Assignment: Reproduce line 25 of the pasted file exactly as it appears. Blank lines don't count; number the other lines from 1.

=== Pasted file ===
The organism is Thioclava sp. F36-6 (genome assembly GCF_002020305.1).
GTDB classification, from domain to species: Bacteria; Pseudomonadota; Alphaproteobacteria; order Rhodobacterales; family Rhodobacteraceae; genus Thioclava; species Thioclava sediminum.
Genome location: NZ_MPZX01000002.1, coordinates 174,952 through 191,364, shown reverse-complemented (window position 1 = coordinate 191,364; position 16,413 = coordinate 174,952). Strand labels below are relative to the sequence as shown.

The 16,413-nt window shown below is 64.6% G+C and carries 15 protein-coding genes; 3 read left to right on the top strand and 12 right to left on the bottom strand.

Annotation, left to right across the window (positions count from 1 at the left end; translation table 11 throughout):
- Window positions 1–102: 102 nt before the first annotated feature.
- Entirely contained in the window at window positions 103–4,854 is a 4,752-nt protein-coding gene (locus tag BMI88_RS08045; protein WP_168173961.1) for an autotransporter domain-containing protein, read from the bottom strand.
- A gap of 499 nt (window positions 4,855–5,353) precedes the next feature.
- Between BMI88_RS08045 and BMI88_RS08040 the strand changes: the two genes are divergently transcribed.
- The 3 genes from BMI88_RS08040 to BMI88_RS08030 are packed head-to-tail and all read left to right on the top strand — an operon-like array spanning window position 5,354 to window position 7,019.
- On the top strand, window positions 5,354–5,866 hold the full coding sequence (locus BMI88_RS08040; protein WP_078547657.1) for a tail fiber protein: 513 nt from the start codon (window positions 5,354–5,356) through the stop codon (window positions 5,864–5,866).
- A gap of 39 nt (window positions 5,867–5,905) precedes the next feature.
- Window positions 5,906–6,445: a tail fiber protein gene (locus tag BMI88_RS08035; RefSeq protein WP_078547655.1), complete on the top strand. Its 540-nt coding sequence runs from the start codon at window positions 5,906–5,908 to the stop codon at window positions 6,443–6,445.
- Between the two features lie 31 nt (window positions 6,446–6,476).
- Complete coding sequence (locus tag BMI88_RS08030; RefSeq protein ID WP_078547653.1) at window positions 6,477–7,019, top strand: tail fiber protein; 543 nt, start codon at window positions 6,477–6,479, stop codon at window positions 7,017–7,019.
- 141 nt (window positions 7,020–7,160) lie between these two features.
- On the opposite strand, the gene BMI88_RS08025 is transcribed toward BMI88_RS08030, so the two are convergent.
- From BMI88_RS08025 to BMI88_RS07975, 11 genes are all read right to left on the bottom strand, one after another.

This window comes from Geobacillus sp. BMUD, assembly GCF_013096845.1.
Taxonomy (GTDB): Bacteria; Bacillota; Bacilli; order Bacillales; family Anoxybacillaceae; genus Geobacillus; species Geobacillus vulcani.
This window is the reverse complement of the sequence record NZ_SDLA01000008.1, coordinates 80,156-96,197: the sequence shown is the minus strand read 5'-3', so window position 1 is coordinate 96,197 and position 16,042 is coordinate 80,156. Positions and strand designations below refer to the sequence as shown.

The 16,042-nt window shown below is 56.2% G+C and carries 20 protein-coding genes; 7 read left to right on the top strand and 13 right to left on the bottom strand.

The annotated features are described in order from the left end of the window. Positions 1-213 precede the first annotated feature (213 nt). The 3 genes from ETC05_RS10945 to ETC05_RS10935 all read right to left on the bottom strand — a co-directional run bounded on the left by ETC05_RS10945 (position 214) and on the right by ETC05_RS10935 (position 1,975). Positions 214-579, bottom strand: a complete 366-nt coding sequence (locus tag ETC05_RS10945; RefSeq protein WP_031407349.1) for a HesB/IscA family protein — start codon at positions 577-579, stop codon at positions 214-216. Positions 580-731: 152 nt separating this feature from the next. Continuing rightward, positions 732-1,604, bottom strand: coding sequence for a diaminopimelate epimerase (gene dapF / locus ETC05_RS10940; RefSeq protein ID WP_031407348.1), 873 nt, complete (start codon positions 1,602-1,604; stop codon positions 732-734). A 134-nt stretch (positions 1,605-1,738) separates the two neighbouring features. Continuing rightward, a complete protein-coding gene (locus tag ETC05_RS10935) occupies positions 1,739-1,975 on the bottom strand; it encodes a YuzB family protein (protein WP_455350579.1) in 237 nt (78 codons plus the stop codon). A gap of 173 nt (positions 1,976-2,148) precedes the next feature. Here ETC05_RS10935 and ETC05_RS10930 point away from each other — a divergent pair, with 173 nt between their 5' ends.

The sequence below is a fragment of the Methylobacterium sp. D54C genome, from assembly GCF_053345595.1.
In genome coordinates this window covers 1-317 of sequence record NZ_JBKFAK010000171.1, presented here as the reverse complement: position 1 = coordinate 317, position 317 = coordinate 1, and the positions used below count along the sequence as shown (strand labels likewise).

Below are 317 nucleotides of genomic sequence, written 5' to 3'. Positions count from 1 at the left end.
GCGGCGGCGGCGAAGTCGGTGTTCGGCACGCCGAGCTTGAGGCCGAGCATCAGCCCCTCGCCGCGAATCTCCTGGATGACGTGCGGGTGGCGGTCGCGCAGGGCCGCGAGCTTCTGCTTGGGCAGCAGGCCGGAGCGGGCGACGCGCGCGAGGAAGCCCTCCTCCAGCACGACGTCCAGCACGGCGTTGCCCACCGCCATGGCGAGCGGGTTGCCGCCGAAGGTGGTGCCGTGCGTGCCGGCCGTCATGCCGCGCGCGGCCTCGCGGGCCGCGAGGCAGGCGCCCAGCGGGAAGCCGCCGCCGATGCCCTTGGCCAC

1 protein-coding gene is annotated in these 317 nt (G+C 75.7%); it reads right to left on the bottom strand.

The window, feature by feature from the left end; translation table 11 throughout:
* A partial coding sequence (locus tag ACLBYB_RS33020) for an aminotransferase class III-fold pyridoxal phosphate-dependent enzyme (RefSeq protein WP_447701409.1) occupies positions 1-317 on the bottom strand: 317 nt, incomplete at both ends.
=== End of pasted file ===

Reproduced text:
In genome coordinates this window covers 1-317 of sequence record NZ_JBKFAK010000171.1, presented here as the reverse complement: position 1 = coordinate 317, position 317 = coordinate 1, and the positions used below count along the sequence as shown (strand labels likewise).